FORWARD BASE B

"Pay my troops no mind; they're just on a fact-finding mission."

The Backwardness of Consumerism

Many of the same people that worship free markets and everlasting economic growth also express indignation at the arrival of millions of immigrants.
What they fail to understand is the immigrants are a natural result of their ideology. A system that just grows wealth and tries to speed up the circulation of wealth at any price cares nothing for peoples or their silly customs.

In its calculus, there are just countless individual consumers keeping the machine turning over.  It matters not where the consumers are from or whether they have friends or families unless, of course, it results in them buying more products or changes their commercial preferences.  The primary importance of a baby of course is that it consumes little jars of baby food and lots of cute outfits it soon grows out of.  If the baby’s food was made at home out of cheap basic ingredients and its wardrobe minimized, it would of course hurt the economy.  Someone somewhere would lose a job and upon learning of it, a free market acolyte somewhere else would quietly cry into his pillow at night.  What more heretical thing could such a man imagine than less movement of wealth actually benefiting society?

If banding together with others reduces their market expenditures, breaking them up into atomized individuals stimulates the economy on paper, producing like clockwork the greatest good for the greatest many in the best of all possible societies, happily ever after.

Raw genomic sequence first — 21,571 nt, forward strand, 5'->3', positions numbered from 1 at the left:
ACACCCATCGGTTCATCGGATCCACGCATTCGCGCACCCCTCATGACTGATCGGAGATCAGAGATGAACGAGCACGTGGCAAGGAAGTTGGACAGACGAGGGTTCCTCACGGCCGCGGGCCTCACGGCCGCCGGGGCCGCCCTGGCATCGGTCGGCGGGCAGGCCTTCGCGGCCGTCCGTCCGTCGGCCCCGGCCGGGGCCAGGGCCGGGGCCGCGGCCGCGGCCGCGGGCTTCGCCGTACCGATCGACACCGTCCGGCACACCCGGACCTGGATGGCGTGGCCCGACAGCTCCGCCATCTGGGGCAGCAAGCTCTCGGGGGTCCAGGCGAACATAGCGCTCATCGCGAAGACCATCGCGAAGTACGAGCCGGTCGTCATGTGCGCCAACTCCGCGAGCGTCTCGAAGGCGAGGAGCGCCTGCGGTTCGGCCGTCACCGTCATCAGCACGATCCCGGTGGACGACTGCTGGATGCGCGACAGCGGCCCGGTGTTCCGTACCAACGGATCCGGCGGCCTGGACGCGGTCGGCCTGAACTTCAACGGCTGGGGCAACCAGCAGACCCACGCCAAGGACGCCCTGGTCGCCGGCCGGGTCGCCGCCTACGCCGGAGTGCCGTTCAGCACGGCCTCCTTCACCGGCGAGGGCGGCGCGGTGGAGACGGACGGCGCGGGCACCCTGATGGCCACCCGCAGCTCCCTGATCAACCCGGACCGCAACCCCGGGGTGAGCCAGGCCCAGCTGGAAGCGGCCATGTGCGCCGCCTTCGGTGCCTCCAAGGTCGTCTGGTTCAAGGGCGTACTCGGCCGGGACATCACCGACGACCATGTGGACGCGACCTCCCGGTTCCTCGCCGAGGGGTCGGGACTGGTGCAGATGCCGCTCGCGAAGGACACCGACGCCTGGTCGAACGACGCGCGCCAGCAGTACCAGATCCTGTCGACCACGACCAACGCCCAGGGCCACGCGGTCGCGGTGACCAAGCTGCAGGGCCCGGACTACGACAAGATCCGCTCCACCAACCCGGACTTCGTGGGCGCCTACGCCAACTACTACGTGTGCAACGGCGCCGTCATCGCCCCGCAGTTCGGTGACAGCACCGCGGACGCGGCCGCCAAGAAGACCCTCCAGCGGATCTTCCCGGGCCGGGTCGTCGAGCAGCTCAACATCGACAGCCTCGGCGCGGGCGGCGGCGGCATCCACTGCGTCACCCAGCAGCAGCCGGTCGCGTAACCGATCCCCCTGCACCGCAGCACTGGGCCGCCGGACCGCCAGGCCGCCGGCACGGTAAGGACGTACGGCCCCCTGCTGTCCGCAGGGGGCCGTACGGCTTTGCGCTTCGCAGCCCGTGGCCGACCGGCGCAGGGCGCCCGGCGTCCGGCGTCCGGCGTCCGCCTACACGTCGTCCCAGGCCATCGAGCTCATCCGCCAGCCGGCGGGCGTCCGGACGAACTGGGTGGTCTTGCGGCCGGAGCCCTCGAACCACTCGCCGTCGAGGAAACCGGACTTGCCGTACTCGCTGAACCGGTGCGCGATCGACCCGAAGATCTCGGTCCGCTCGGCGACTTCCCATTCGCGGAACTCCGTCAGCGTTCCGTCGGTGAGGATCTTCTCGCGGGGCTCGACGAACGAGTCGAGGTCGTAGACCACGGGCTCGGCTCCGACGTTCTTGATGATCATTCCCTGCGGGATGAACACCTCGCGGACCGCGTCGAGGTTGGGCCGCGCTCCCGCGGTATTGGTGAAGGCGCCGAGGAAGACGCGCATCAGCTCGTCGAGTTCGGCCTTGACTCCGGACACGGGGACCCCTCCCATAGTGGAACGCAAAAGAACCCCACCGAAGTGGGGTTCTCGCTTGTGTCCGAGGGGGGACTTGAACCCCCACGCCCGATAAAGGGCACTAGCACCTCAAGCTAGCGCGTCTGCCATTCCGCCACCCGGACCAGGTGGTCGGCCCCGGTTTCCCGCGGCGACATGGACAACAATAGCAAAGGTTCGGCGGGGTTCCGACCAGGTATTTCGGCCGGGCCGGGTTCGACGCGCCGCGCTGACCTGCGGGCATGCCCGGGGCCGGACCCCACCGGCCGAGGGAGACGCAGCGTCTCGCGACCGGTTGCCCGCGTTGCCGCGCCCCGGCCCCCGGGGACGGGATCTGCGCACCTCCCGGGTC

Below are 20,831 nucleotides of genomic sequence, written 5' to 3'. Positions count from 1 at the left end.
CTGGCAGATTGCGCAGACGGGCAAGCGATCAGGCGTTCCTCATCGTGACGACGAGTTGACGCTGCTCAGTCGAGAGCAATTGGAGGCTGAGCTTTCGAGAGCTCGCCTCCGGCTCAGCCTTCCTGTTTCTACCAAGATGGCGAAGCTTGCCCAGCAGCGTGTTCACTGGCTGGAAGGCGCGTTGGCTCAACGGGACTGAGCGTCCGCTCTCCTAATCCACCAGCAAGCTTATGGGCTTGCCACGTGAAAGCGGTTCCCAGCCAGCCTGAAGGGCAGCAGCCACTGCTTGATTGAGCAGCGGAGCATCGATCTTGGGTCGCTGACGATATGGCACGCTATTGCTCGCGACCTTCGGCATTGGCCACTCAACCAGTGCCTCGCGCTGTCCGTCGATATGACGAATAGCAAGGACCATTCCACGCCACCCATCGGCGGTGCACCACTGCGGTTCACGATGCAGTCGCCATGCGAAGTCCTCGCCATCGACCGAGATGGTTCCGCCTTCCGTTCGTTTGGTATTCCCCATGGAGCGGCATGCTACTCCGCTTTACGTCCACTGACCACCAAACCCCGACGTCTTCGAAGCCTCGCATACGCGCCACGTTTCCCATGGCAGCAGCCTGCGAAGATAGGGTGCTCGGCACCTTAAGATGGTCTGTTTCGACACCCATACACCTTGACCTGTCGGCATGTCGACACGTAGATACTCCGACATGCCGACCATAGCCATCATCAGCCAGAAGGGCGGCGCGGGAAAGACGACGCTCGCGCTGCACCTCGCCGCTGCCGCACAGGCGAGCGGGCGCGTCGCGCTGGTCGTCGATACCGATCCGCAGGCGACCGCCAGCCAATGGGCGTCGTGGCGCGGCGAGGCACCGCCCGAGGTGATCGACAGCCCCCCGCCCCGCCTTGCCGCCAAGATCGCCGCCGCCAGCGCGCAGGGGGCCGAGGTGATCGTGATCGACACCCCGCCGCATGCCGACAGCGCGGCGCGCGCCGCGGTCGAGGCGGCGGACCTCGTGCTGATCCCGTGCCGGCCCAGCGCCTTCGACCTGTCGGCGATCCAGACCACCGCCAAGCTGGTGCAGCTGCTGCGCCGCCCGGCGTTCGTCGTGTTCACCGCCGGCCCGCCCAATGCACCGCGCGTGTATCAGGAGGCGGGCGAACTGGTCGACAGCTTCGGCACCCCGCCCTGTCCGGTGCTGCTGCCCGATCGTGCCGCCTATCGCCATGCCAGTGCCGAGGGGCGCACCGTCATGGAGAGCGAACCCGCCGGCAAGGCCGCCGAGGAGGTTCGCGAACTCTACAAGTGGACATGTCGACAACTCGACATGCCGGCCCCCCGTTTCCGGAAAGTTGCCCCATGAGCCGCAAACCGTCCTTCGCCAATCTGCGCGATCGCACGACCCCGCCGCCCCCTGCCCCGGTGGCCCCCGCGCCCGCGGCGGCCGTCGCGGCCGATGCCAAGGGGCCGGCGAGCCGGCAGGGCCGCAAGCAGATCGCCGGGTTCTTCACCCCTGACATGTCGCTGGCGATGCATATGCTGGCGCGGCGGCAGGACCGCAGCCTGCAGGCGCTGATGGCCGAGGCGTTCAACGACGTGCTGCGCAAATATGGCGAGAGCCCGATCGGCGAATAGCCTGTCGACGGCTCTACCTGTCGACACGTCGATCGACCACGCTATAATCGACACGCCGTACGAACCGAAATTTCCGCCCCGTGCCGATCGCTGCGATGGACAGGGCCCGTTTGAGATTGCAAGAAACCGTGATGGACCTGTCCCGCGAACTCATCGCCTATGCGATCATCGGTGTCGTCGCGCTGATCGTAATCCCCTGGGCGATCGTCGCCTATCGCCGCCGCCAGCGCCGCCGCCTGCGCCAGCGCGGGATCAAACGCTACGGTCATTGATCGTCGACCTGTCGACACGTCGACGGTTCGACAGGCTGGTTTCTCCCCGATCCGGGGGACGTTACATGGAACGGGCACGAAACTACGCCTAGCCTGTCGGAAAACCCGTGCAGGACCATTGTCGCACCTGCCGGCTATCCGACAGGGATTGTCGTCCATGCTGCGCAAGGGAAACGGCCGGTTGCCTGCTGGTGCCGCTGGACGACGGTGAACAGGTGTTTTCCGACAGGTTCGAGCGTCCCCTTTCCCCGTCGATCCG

If the growth ever slackens, the collective mood darkens, politicians get voted out of office, and economic pundits look flustered over graphs of acronyms.  This happens every few years or so until a “stimulus” or the “exuberance” of the masses manages to get the gravy train of progress back on track up towards the sky.  That’s the fundamental problem with all schools of the progress religion.  Sound systems are first engineered to withstand the worst conditions, not just to stand up when the going is good.

The medieval European world could operate with some commonsense restrictions on finance, limiting the importance of loans in the economy, a mindset that would be unthinkable now.
A turning point may have been reached in Europe when a feudal military that could lay dormant when not needed was made obsolete by professional standing armies.  This is when the financialization of society really took off with monarchs locked in a competitive race to pay for their wars of economic attrition with each other, which ultimately destroyed their power.

In the real world we see groups with simpler economies based around tribal identities like the Amish, Hutterites, or Orthodox Jews effortlessly thriving while the average citizen of the empire they live in can’t afford a single child after rent and car payments, not to mention, the uncertainty of employment that allows them to sustain what they’ve already got.
You would think their closer participation in the growth economy with all its outstanding “financial products” would put them far ahead of such backwards folk.
It is perhaps the consumerists who live a backwards existence dominated by the caprices of the ticker tape.